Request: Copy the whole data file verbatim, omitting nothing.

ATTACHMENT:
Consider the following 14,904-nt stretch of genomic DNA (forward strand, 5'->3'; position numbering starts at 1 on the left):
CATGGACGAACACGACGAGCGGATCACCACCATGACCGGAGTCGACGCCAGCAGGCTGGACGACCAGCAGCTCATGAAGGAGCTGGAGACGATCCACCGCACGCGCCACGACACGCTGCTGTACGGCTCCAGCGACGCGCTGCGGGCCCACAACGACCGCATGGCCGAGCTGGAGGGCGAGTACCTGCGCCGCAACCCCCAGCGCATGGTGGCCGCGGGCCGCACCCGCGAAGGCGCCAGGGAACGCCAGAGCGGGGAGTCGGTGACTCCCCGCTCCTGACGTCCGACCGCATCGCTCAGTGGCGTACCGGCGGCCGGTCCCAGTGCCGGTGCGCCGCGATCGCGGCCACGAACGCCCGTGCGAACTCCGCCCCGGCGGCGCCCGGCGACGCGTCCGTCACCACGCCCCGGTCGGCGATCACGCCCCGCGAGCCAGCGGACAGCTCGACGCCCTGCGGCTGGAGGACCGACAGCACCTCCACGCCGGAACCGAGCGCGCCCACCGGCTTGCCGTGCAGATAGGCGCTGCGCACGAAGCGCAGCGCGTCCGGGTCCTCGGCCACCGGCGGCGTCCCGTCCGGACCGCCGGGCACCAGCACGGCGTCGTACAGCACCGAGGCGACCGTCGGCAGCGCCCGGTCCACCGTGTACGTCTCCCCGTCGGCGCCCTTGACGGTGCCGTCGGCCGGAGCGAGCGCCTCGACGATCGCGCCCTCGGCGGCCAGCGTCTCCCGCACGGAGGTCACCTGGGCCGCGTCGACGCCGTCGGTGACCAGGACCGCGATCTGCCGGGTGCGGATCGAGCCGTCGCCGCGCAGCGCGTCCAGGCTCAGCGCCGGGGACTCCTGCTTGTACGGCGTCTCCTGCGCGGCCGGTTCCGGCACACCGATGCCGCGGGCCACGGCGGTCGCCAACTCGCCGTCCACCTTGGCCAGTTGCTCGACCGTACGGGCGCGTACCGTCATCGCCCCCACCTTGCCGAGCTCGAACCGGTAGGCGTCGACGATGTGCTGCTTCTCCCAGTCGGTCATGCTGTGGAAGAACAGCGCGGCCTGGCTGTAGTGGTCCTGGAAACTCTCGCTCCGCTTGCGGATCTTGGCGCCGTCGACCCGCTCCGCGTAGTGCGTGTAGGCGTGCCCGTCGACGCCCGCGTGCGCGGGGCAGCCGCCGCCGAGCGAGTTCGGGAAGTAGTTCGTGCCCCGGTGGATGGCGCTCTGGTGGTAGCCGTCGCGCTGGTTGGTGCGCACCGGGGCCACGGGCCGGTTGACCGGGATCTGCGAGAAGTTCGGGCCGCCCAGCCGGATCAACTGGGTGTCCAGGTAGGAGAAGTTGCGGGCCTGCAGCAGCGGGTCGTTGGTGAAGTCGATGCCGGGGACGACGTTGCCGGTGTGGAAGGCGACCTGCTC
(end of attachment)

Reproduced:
Consider the following 14,904-nt stretch of genomic DNA (forward strand, 5'->3'; position numbering starts at 1 on the left):
CATGGACGAACACGACGAGCGGATCACCACCATGACCGGAGTCGACGCCAGCAGGCTGGACGACCAGCAGCTCATGAAGGAGCTGGAGACGATCCACCGCACGCGCCACGACACGCTGCTGTACGGCTCCAGCGACGCGCTGCGGGCCCACAACGACCGCATGGCCGAGCTGGAGGGCGAGTACCTGCGCCGCAACCCCCAGCGCATGGTGGCCGCGGGCCGCACCCGCGAAGGCGCCAGGGAACGCCAGAGCGGGGAGTCGGTGACTCCCCGCTCCTGACGTCCGACCGCATCGCTCAGTGGCGTACCGGCGGCCGGTCCCAGTGCCGGTGCGCCGCGATCGCGGCCACGAACGCCCGTGCGAACTCCGCCCCGGCGGCGCCCGGCGACGCGTCCGTCACCACGCCCCGGTCGGCGATCACGCCCCGCGAGCCAGCGGACAGCTCGACGCCCTGCGGCTGGAGGACCGACAGCACCTCCACGCCGGAACCGAGCGCGCCCACCGGCTTGCCGTGCAGATAGGCGCTGCGCACGAAGCGCAGCGCGTCCGGGTCCTCGGCCACCGGCGGCGTCCCGTCCGGACCGCCGGGCACCAGCACGGCGTCGTACAGCACCGAGGCGACCGTCGGCAGCGCCCGGTCCACCGTGTACGTCTCCCCGTCGGCGCCCTTGACGGTGCCGTCGGCCGGAGCGAGCGCCTCGACGATCGCGCCCTCGGCGGCCAGCGTCTCCCGCACGGAGGTCACCTGGGCCGCGTCGACGCCGTCGGTGACCAGGACCGCGATCTGCCGGGTGCGGATCGAGCCGTCGCCGCGCAGCGCGTCCAGGCTCAGCGCCGGGGACTCCTGCTTGTACGGCGTCTCCTGCGCGGCCGGTTCCGGCACACCGATGCCGCGGGCCACGGCGGTCGCCAACTCGCCGTCCACCTTGGCCAGTTGCTCGACCGTACGGGCGCGTACCGTCATCGCCCCCACCTTGCCGAGCTCGAACCGGTAGGCGTCGACGATGTGCTGCTTCTCCCAGTCGGTCATGCTGTGGAAGAACAGCGCGGCCTGGCTGTAGTGGTCCTGGAAACTCTCGCTCCGCTTGCGGATCTTGGCGCCGTCGACCCGCTCCGCGTAGTGCGTGTAGGCGTGCCCGTCGACGCCCGCGTGCGCGGGGCAGCCGCCGCCGAGCGAGTTCGGGAAGTAGTTCGTGCCCCGGTGGATGGCGCTCTGGTGGTAGCCGTCGCGCTGGTTGGTGCGCACCGGGGCCACGGGCCGGTTGACCGGGATCTGCGAGAAGTTCGGGCCGCCCAGCCGGATCAACTGGGTGTCCAGGTAGGAGAAGTTGCGGGCCTGCAGCAGCGGGTCGTTGGTGAAGTCGATGCCGGGGACGACGTTGCCGGTGTGGAAGGCGACCTGCTC